People throw pennies/nickels on Mr. Ben’s gravestone, which I find ironic, as he is on a much higher monetary denomination. I wonder how he feels about this…
Smoothies and Skulls
West down Market Street, though the Southern border of Chinatown, we come to the actual Reading (pronounced Redding) Terminal Market. It’s mobbed – lunchtime rush.
The smell of Amish cooking punches you in the nose, then brisket/cheesesteak, sausages and other artery clogging goodness along with fresh produce in the south quadrant. I grab a banana/strawberry smoothie, saving my arterial constitution, but vow to come back for cheesy goodness.
Again, people sitting at counters sans electronic gizmos. How curious!
A long stroll to 22nd Street through the heart of downtown/City Center West to the MÜtter Museum (with large, pasted umlaut).
The MÜtter Museum is not for the faint of heart. I wrote about Kunstkamera in Saint Petersburg a while back – MÜtter is a nicer, more comprehensive collection dabbling in the medical bizarre, not intending to be gruesome, or as a carny sideshow but informs about…how to put this…anomalies of the body.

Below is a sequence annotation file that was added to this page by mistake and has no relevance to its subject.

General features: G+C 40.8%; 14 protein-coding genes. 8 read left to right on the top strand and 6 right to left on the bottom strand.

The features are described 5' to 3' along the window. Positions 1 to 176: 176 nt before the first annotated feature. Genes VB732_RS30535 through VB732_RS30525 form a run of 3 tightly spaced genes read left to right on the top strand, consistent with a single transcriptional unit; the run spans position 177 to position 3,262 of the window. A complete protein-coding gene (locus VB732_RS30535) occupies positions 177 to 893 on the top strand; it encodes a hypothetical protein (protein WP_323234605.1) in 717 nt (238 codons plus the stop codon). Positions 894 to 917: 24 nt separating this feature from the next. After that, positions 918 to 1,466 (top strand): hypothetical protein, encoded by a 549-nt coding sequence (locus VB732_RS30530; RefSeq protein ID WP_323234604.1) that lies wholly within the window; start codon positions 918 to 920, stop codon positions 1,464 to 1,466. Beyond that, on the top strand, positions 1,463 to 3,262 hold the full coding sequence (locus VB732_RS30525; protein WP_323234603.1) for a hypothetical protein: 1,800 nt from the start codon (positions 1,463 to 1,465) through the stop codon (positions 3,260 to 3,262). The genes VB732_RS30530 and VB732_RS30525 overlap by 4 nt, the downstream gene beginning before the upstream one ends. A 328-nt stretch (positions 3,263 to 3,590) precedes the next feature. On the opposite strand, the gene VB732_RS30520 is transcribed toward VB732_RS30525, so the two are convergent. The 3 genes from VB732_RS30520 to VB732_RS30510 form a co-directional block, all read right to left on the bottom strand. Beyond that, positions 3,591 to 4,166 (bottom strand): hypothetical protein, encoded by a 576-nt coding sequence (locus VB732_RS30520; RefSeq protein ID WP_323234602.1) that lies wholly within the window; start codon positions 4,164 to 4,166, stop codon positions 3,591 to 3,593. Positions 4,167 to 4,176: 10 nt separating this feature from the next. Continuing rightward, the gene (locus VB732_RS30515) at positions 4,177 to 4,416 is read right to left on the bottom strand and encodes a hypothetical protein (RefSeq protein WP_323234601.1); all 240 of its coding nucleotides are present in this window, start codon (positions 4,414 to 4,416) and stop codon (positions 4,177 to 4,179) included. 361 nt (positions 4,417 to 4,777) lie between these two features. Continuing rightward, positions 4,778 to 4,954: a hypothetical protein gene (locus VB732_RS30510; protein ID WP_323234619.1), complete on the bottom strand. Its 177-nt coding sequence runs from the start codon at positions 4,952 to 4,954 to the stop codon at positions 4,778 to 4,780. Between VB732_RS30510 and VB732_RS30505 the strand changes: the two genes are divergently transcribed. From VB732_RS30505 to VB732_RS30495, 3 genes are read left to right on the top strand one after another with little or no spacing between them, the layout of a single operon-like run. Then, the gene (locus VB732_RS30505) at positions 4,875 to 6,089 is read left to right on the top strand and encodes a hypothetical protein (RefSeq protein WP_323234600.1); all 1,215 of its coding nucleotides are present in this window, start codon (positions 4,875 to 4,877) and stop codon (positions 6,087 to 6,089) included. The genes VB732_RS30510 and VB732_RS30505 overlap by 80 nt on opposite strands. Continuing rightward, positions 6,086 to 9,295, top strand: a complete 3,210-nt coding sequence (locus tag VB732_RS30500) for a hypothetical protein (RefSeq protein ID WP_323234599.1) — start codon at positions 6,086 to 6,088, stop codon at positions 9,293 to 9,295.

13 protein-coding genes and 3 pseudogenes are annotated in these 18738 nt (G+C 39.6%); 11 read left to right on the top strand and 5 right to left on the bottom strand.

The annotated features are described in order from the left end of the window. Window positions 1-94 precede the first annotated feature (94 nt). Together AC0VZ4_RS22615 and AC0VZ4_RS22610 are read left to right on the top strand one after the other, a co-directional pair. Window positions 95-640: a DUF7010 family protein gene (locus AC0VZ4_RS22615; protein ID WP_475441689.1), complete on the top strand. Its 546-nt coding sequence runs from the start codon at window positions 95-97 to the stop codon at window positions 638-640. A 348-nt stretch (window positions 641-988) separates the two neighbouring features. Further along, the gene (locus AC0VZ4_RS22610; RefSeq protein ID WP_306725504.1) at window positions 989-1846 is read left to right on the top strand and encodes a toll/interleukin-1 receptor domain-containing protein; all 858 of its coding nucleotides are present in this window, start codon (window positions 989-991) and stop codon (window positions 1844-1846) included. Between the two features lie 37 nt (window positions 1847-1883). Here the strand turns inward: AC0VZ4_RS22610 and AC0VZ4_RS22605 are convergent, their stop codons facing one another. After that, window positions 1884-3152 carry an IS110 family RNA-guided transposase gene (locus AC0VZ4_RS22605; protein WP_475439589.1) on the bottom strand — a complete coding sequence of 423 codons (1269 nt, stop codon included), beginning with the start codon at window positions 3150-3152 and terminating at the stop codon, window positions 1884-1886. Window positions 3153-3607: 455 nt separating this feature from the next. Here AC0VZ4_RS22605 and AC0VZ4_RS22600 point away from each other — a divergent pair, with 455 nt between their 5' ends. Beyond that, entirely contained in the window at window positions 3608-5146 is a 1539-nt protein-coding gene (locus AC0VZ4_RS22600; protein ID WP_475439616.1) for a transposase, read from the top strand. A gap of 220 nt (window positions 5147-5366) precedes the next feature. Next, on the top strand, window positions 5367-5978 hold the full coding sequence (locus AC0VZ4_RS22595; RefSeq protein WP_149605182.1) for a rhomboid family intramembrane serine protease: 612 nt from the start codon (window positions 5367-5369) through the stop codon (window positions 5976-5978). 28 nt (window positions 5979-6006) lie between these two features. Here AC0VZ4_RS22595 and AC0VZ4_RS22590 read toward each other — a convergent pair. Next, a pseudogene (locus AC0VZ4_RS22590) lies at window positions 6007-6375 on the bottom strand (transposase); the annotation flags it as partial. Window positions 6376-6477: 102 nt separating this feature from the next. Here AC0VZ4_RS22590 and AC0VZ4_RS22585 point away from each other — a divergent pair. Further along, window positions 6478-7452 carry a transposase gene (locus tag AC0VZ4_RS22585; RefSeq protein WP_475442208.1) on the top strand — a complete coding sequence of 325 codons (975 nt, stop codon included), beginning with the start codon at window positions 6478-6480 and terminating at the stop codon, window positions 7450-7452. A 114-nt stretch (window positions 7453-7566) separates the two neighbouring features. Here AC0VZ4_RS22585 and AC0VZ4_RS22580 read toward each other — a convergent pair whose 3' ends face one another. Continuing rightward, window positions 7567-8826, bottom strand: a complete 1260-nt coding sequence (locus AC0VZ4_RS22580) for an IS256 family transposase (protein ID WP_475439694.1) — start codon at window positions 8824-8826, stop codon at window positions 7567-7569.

There’s a lovely collection of skulls, a fascinating piece on gender/race identification in forensics, Abe Lincoln’s death mask, and John Wilkes Boothe’s fractured leg.
Then, things get ‘weird’ with conjoined twins in a jar, the soap lady (ask in the comments if you dare, and I’ll tell), a sundry collection of ingested objects, wax forms of elephantitis, and an extensive collection of cysts/tumors.
With Halloween right around the corner, and a general curiosity in the obscure, this is a perfect spot to get lost for a few hours.
Back on the street through Rittenhouse Square, zig-zagging down gorgeous streets with historical brownstones, to delicious Monk’s Café – suggestion of friend Mark Pagan– a Belgian beer haven with, literally, a ‘Bible of Beer’.
After some Allagash White Ale, Mussels, Frites, and a scrumptious pulled pork sandwich, we waddle a mile and a half North to the Philly Museum of Art.
To my (only, Marti doesn’t understand) dismay, the Rocky Balboa statue is not at the top of the museum stairs. Blasphemy! He defeated communism in Rocky IV!
The museum is massive. MASSIVE. Similar in set-up to The MET in NYC, the rooms keep going and going, and we get turned-around a couple of times.